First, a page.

UniFirst (NYSE:UNF):
This provider of workplace uniforms, lab coats, smocks, protective gear, etc. may be closer to stereotypical notions of what a Buffett stock should be. It's more steady than spectacular and the business ought to be pretty easy for just about anybody to understand. And, it's not likely to go the way of the buggy whip. I doubt one could say there's an economic moat here, but what the heck; if even Microsoft (NASDAQ:MSFT) is having trouble maintaining world domination, perhaps we accept UniFirst even though it's stuck with the reality of having competitors. Helping here are a P/E around 13, and a tendency on the part of the company to generate a lot of surplus cash flow.

If Ponce de Leon is reincarnated and issues a news release to the effect that the Fountain of Youth is for real, expect LHCG shares to get hammered. Otherwise, assuming humans will continue to age, develop illnesses and infirmities and eventually pass away, it would seem that LHC's business -- home-, and to a lesser extent, facility-based nursing services -- ought to be as inevitable as any. Nothing is written in stone to the effect that nursing services must be provided the exact way LHC provides them. But as it's been turning out, the economic pressure on the hospital and facility businesses has been such that home-based care is being seen as a solution to many of today's health-care challenges. Meanwhile, the company operates with very modest debt levels, growth rates have been in the 30s, and it is working with a demographic tailwind (the aging of the population).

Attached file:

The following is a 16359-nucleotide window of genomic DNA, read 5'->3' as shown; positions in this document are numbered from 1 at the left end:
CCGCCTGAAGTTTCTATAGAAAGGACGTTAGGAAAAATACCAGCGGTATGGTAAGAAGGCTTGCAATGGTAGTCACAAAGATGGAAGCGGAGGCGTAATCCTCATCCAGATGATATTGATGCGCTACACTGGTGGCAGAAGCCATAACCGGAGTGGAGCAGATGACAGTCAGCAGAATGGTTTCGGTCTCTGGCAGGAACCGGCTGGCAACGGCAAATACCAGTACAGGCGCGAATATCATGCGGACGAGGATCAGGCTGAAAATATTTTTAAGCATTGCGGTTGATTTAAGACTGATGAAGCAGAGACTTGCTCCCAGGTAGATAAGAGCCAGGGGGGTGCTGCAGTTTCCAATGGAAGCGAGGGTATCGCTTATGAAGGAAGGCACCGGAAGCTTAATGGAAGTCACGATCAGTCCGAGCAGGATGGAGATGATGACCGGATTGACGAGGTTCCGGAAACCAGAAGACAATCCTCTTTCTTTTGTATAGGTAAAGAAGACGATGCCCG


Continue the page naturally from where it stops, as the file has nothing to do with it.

The Model
We start with the Warren Buffett screen:

  1. OTC stocks are barred.
  2. Eliminate companies classified in the Miscellaneous Financial Services Industry, most of which are investment companies and funds and not the kind of stocks we're looking for
  3. Market Capitalization is at least $250 million
  4. Current ratio must be at least 1.5
  5. Long-term debt must be no higher than 10% above working capital
  6. EPS must be above breakeven in each of the last four quarters and in each of the last five annual periods
  7. EPS in the latest annual period must be above EPS in the prior year and five years ago
  8. Five-year average Return on Equity ranks in the top 25%